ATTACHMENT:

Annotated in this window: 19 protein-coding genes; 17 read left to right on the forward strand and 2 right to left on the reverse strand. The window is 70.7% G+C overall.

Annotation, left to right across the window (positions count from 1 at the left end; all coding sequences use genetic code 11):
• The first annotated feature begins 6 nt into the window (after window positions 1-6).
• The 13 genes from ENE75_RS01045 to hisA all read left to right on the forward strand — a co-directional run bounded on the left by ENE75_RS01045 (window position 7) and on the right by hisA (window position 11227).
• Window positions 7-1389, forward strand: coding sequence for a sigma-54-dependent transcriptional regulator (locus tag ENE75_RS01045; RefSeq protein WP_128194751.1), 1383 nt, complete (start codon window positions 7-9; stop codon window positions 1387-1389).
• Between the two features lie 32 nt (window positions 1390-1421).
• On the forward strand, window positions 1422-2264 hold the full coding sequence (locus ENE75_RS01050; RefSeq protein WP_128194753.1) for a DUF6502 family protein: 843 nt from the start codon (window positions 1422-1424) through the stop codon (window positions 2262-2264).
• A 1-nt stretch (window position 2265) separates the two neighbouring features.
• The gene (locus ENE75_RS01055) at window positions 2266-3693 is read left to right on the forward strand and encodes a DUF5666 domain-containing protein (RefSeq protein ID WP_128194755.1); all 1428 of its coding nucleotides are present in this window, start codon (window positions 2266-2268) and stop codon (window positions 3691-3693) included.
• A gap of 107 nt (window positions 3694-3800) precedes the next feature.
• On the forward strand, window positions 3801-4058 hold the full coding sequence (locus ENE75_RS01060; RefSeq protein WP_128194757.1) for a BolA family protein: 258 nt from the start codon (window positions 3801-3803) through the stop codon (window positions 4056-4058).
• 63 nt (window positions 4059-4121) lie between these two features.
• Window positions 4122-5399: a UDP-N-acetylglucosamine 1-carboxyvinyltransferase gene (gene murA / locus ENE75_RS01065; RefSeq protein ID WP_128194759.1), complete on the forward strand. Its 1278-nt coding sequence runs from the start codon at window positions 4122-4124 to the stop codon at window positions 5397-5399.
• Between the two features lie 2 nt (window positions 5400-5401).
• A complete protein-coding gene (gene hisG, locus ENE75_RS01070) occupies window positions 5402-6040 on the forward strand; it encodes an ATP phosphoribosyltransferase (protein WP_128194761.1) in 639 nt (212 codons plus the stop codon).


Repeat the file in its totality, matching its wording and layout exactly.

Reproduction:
Annotated in this window: 19 protein-coding genes; 17 read left to right on the forward strand and 2 right to left on the reverse strand. The window is 70.7% G+C overall.

Annotation, left to right across the window (positions count from 1 at the left end; all coding sequences use genetic code 11):
• The first annotated feature begins 6 nt into the window (after window positions 1-6).
• The 13 genes from ENE75_RS01045 to hisA all read left to right on the forward strand — a co-directional run bounded on the left by ENE75_RS01045 (window position 7) and on the right by hisA (window position 11227).
• Window positions 7-1389, forward strand: coding sequence for a sigma-54-dependent transcriptional regulator (locus tag ENE75_RS01045; RefSeq protein WP_128194751.1), 1383 nt, complete (start codon window positions 7-9; stop codon window positions 1387-1389).
• Between the two features lie 32 nt (window positions 1390-1421).
• On the forward strand, window positions 1422-2264 hold the full coding sequence (locus ENE75_RS01050; RefSeq protein WP_128194753.1) for a DUF6502 family protein: 843 nt from the start codon (window positions 1422-1424) through the stop codon (window positions 2262-2264).
• A 1-nt stretch (window position 2265) separates the two neighbouring features.
• The gene (locus ENE75_RS01055) at window positions 2266-3693 is read left to right on the forward strand and encodes a DUF5666 domain-containing protein (RefSeq protein ID WP_128194755.1); all 1428 of its coding nucleotides are present in this window, start codon (window positions 2266-2268) and stop codon (window positions 3691-3693) included.
• A gap of 107 nt (window positions 3694-3800) precedes the next feature.
• On the forward strand, window positions 3801-4058 hold the full coding sequence (locus ENE75_RS01060; RefSeq protein WP_128194757.1) for a BolA family protein: 258 nt from the start codon (window positions 3801-3803) through the stop codon (window positions 4056-4058).
• 63 nt (window positions 4059-4121) lie between these two features.
• Window positions 4122-5399: a UDP-N-acetylglucosamine 1-carboxyvinyltransferase gene (gene murA / locus ENE75_RS01065; RefSeq protein ID WP_128194759.1), complete on the forward strand. Its 1278-nt coding sequence runs from the start codon at window positions 4122-4124 to the stop codon at window positions 5397-5399.
• Between the two features lie 2 nt (window positions 5400-5401).
• A complete protein-coding gene (gene hisG, locus ENE75_RS01070) occupies window positions 5402-6040 on the forward strand; it encodes an ATP phosphoribosyltransferase (protein WP_128194761.1) in 639 nt (212 codons plus the stop codon).